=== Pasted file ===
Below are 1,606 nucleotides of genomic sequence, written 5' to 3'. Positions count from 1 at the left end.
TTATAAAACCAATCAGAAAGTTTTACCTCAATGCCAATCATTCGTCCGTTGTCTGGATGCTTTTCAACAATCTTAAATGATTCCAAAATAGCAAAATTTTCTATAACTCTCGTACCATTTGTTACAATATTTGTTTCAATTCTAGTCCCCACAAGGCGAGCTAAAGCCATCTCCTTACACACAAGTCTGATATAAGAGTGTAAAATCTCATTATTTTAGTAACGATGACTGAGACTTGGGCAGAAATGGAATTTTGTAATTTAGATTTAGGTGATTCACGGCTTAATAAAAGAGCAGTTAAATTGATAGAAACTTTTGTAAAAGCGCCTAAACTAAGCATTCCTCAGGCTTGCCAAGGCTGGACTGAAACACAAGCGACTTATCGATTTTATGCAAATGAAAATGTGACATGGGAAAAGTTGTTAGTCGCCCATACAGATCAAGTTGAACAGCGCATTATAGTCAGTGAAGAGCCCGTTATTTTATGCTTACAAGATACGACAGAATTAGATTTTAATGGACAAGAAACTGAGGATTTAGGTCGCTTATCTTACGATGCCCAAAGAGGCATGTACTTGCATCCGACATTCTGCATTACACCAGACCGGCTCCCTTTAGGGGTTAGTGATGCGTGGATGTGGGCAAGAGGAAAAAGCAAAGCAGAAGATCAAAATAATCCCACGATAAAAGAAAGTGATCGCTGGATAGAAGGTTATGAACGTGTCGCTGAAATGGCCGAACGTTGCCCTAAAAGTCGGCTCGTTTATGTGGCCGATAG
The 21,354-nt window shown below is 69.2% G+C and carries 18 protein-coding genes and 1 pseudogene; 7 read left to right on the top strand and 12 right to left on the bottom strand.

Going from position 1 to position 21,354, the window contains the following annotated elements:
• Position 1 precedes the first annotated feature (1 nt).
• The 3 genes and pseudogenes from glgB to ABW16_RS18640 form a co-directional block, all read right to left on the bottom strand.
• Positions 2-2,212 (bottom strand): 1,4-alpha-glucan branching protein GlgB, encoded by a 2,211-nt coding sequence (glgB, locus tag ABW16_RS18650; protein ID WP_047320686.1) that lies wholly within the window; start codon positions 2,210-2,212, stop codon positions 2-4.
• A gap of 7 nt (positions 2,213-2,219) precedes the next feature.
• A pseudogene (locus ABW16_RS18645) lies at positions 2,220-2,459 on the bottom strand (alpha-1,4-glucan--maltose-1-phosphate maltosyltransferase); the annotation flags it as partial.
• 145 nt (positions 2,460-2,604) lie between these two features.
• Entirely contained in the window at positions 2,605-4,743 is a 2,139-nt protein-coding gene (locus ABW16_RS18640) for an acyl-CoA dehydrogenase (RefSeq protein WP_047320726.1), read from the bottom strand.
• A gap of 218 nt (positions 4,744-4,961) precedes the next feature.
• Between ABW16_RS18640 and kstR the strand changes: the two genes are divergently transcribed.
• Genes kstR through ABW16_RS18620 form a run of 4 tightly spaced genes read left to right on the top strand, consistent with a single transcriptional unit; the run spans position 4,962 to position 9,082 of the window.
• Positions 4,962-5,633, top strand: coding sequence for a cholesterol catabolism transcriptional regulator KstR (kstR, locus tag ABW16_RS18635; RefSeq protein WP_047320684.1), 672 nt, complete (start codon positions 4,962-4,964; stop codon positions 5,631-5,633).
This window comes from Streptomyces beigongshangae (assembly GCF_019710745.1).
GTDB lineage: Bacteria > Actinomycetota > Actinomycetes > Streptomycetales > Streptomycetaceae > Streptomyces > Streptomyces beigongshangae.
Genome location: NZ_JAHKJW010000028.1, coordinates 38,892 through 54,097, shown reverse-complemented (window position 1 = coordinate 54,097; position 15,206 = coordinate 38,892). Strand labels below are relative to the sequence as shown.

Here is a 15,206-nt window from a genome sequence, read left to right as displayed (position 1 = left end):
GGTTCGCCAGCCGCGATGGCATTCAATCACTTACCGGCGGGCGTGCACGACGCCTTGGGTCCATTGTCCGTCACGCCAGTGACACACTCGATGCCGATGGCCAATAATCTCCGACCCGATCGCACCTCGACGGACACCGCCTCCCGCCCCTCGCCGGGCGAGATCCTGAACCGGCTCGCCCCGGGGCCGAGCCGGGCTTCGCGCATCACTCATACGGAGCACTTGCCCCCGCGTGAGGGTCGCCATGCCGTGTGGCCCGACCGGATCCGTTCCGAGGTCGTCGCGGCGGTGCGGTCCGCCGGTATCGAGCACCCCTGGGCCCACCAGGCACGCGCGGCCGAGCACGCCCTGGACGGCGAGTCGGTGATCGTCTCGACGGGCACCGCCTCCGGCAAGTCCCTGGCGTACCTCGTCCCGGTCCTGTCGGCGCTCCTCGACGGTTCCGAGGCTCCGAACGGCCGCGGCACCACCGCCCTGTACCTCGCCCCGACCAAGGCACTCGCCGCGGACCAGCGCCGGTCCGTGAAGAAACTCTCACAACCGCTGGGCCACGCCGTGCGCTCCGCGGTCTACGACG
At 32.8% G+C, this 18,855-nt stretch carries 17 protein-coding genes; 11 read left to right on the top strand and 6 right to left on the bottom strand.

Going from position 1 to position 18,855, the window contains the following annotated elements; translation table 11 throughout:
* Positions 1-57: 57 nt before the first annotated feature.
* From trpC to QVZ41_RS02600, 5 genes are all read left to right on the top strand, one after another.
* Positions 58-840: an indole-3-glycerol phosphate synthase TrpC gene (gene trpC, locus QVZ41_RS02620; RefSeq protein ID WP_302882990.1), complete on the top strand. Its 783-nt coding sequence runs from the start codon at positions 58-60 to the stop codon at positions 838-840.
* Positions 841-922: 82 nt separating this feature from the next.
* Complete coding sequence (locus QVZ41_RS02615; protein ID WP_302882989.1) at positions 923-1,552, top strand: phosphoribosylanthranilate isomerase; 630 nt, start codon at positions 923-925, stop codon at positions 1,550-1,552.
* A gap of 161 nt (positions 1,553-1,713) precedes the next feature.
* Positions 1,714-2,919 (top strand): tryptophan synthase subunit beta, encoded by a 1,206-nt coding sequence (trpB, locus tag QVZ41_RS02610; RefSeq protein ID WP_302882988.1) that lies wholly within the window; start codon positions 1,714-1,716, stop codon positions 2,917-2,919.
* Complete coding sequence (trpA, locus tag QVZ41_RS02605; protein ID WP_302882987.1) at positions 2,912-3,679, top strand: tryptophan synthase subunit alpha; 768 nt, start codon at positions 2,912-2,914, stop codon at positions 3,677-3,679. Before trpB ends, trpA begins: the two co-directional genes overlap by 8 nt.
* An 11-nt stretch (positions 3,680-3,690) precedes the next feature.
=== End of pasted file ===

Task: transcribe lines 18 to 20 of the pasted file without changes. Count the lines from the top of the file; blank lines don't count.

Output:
Genome location: NZ_JAHKJW010000028.1, coordinates 38,892 through 54,097, shown reverse-complemented (window position 1 = coordinate 54,097; position 15,206 = coordinate 38,892). Strand labels below are relative to the sequence as shown.

Here is a 15,206-nt window from a genome sequence, read left to right as displayed (position 1 = left end):
GGTTCGCCAGCCGCGATGGCATTCAATCACTTACCGGCGGGCGTGCACGACGCCTTGGGTCCATTGTCCGTCACGCCAGTGACACACTCGATGCCGATGGCCAATAATCTCCGACCCGATCGCACCTCGACGGACACCGCCTCCCGCCCCTCGCCGGGCGAGATCCTGAACCGGCTCGCCCCGGGGCCGAGCCGGGCTTCGCGCATCACTCATACGGAGCACTTGCCCCCGCGTGAGGGTCGCCATGCCGTGTGGCCCGACCGGATCCGTTCCGAGGTCGTCGCGGCGGTGCGGTCCGCCGGTATCGAGCACCCCTGGGCCCACCAGGCACGCGCGGCCGAGCACGCCCTGGACGGCGAGTCGGTGATCGTCTCGACGGGCACCGCCTCCGGCAAGTCCCTGGCGTACCTCGTCCCGGTCCTGTCGGCGCTCCTCGACGGTTCCGAGGCTCCGAACGGCCGCGGCACCACCGCCCTGTACCTCGCCCCGACCAAGGCACTCGCCGCGGACCAGCGCCGGTCCGTGAAGAAACTCTCACAACCGCTGGGCCACGCCGTGCGCTCCGCGGTCTACGACG